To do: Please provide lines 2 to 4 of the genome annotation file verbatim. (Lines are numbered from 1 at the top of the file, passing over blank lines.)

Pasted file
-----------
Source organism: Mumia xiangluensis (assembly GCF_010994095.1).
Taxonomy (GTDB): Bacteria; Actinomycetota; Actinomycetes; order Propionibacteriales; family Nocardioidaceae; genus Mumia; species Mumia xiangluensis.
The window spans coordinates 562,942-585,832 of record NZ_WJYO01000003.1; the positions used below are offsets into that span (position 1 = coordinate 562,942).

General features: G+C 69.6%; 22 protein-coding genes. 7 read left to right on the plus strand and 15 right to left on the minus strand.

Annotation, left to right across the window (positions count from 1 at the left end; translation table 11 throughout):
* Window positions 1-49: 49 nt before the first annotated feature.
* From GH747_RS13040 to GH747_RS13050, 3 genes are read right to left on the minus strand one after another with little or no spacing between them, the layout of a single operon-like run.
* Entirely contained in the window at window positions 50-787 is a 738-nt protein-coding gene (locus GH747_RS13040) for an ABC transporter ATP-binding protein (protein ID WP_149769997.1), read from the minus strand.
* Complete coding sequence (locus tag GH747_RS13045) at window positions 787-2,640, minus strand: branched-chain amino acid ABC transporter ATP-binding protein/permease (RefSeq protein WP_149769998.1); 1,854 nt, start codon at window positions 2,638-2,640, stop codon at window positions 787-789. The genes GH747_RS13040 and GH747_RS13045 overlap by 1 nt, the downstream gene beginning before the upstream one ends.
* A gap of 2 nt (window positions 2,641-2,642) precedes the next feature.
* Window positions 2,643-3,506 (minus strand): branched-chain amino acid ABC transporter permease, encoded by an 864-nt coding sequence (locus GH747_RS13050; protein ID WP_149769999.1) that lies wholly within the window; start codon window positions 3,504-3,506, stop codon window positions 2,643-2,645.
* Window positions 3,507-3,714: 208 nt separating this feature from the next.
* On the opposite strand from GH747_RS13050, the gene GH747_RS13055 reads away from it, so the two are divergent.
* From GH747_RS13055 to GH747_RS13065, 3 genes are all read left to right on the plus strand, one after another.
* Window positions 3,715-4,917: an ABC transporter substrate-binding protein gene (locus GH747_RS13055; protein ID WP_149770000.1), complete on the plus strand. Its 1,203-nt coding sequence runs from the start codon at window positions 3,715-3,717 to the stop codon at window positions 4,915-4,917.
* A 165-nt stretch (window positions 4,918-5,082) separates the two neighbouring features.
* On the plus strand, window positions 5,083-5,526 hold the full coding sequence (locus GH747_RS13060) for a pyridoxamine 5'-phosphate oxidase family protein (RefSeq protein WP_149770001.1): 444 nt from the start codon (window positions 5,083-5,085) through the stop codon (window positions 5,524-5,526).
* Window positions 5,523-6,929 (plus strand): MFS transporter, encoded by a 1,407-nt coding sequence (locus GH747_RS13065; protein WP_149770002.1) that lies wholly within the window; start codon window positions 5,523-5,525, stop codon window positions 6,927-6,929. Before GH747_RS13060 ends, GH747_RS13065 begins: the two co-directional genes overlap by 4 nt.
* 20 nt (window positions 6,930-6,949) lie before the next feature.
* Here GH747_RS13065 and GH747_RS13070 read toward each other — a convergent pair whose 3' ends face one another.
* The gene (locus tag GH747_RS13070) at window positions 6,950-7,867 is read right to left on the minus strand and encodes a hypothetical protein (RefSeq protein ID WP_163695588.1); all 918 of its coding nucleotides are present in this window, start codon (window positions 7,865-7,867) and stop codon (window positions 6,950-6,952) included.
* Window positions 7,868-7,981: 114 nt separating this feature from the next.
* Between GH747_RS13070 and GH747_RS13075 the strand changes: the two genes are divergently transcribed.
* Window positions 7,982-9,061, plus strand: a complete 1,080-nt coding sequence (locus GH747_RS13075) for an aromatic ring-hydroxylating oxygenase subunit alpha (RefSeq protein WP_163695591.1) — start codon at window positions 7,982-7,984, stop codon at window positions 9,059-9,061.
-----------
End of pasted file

Taxonomy (GTDB): Bacteria; Actinomycetota; Actinomycetes; order Propionibacteriales; family Nocardioidaceae; genus Mumia; species Mumia xiangluensis.
The window spans coordinates 562,942-585,832 of record NZ_WJYO01000003.1; the positions used below are offsets into that span (position 1 = coordinate 562,942).

General features: G+C 69.6%; 22 protein-coding genes. 7 read left to right on the plus strand and 15 right to left on the minus strand.